This page on bark training is part of Section One:|
the Your Dog section of barkingdogs.net
Page Nine of a twelve-page article:
Enhancing the Effect of Punishment by Punishing Across People, Places and Techniques
Punishment is likely to take effect more quickly and exert a more powerful influence if it is delivered in a number of forms by a variety of people. So, select the techniques with which you are most comfortable and alternate their use. Have the members of your family take turns dispensing the aversive. That will convey to the dog more quickly that no barking is the law of the land and that the entire pack is in agreement on the issue.
Another good strategy is to punish barking in a number of locations. Place the dog in the front yard and punish him when he barks so he will grasp that there is to be no barking in the front yard. Then, place him in the backyard and repeat the process. Take him for a ride and facilitate an understanding that the cab of the car and the back of the truck are no barking zones as well. While you're at it, take him over to your friend's place and enlighten him as to the rules there. If you do all that, you will have a dog with a profound grasp of the rules of etiquette that a well-socialized canine observes when living among humans.
Do Not Call Mohammed to the Mountain. Take the Mountain to Mohammed
Dogs, like humans, seek to make associations between what they do and what happens to them. You could almost define intelligence as the ability to correctly associate one event with another. If the dog engages in a given behavior (like barking) and some specific event (like getting smacked) consistently follows that behavior, then the dog will think to himself, "you know, if I want more of that to happen, then I need to do more of what I just did, and if I don't want it to happen again, then I need to stop doing what I just did."
The dog tends to think that what happens to him is the consequence of whatever response he most recently made. Take this scenario, for example. The dog barks, so you go outside and call him. The dog comes to you and you smack him. In the mind of the dog, he was just punished for coming to you when called, even though, in your mind, he was being punished for barking. Needless to say, when you are going to punish the dog you need to go to where he is located. Do not call the dog to you and then punish him. Also, from the time he barks until the time you dispense the aversive, you should not issue any command or say anything to the dog other than, "No."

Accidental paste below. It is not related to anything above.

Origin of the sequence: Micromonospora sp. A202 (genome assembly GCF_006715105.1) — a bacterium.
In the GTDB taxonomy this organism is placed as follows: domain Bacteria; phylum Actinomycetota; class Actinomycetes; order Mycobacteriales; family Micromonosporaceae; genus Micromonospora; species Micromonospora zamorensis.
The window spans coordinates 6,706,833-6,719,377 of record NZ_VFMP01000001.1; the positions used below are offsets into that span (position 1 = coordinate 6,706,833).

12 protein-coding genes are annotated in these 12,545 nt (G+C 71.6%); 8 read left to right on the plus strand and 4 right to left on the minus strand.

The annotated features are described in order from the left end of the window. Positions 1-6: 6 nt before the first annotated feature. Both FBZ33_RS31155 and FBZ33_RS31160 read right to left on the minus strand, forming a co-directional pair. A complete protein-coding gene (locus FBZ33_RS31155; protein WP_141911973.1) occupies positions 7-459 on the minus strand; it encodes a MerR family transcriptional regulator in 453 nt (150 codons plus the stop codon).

When you punish your dog, you want to be certain he understands that your tapping him (or whichever technique you are using) is the direct result of his barking. So you need to get to him immediately after he barks. If you can arrive on the scene while he is still barking, that's better yet. The sooner the punishment follows barking, the better the chance that the dog will make the association.
The longer the delay before you arrive and dispense punishment, the greater is the possibility that the dog will make some other response and mistake the aversive as punishment for the other thing he did. Also, by delaying punishment you run the risk that the dog will receive reinforcement for barking before you arrive to punish him. Someone might, for example, respond to the dog by calling him, crossing over to the other side of the street or in some other way rewarding him for having barked. That's something you definitely want to avoid, because a response that is followed by a reward (a reinforcer) is always more difficult to punish away than a response that has no source of reinforcement. So get there immediately, and make sure something unpleasant happens before some enjoyable consequence has a chance to occur.